Retailers must be prepared to take bold actions and keep investing in key areas such as online, new profit pools, analytics, sustainability, and people.
In 2021, the COVID-19 pandemic continued to influence the grocery retail market in Europe. Sales in the last three quarters of 2021 were lower than in the previous year but still significantly higher than in 2019, resulting from the partial closure of food services.
Going into 2022, grocery CEOs expected market conditions to deteriorate. Five key themes will likely shape European grocery retail in 2022 and beyond: 1) decreasing volumes and rising inflation; 2) widening polarization with higher price sensitivity and more focus on health, premium, and sustainability at the same time; 3) a slower online growth with more differentiated offers; 4) the search for new profit pools; and 5) a shift in the people model.
The European grocery retail market in 2021 was shaped by the ongoing effects of the COVID-19 pandemic, the gradual reopening of the hospitality sector, the emergence of instant-delivery players (also called quick commerce), and price inflation.
Sales decreased in Europe by 0.6 percent in 2021 compared with the previous year, to a level that was still substantially higher than 2019. Volume decreased by 2.1 percent, but this development was partially offset by price inflation of 1.3 percent and slight uptrading of 0.2 percent. The results varied significantly across countries (see “Food and grocery market KPIs”). The first quarter of 2021 was significantly higher than the prepandemic first quarter of 2020, reflecting the effects of market restrictions. From the second quarter of 2021 onward, hospitality activity began to resume and grocery retail sales stayed below the previous year, though they remained substantially above 2019 levels across quarters and countries (See right).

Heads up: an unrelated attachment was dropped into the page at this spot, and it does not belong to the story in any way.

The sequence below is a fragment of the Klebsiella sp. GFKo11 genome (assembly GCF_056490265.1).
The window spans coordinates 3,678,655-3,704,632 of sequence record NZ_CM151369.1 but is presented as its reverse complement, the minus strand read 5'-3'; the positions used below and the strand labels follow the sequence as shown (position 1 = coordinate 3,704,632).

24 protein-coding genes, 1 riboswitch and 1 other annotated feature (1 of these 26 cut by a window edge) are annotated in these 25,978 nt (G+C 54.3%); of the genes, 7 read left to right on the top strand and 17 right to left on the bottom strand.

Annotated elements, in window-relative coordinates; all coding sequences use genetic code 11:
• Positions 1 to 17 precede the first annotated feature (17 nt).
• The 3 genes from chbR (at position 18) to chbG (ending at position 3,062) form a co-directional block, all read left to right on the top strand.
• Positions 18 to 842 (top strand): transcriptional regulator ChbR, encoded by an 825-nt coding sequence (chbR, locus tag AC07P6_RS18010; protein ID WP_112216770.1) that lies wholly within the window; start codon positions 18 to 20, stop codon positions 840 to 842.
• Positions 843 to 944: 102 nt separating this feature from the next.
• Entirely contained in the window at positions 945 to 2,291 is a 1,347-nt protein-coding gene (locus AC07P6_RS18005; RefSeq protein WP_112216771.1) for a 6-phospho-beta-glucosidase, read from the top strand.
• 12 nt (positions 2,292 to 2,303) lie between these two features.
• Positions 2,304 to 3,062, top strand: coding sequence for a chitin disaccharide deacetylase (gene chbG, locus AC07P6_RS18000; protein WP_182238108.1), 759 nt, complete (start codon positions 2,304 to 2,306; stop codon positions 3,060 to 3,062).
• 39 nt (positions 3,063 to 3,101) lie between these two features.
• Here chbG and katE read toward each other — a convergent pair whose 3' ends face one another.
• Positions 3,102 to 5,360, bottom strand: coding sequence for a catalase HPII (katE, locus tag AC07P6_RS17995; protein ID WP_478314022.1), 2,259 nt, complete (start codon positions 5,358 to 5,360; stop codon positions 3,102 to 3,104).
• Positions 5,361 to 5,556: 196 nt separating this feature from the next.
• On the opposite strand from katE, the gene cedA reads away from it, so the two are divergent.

From a format standpoint, online and discounters posted highest results in 2021, growing faster than the market in most countries. Supermarkets and hypermarkets saw a decline in sales as a result. Online revenues across Europe rose by 8.8 percent compared with 2020. Most of online’s growth occurred in the first quarter of 2021; in the following quarters, online stayed at roughly the same level as in 2020. This growth was quite unequal across Europe: countries in Southern Europe (such as Italy and Portugal) and Central Europe (for example, Poland) saw a decrease in online. On the other end, Germany, the Netherlands, Sweden, and the United Kingdom recorded robust growth in 2021. Despite falling sales in offline formats and even higher declines in offline volume, retailers kept expanding their store networks, with available sales space expanding by 1.6 percent (see “Food and grocery market KPIs”). Especially for discounters, with store space 4 percent greater than that of 2020, this strategy was successful, resulting in growth and strong results reported by this format.
Within online, instant delivery had a year of substantial expansion, fueled by massive inflows of funding. The top 15 players in Europe had opened more than 800 dark stores by the end of 2021. Further, many traditional grocers formed partnerships with instant-delivery companies to extend their offerings beyond physical stores. Still, the instant market remains in its early days. It is small, lacks transparency, and is unprofitable in most cases. Our research suggests that the instant-delivery market in Europe reached between €3 billion and €6 billion in 2021, accounting for less than 1 percent of the total market but with three-digit percent growth annually.